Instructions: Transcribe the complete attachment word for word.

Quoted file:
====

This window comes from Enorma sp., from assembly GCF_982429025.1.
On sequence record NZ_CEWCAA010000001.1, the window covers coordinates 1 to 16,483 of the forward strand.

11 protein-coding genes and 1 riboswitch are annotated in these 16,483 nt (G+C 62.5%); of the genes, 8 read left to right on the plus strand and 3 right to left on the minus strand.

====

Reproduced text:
This window comes from Enorma sp., from assembly GCF_982429025.1.
On sequence record NZ_CEWCAA010000001.1, the window covers coordinates 1 to 16,483 of the forward strand.

11 protein-coding genes and 1 riboswitch are annotated in these 16,483 nt (G+C 62.5%); of the genes, 8 read left to right on the plus strand and 3 right to left on the minus strand.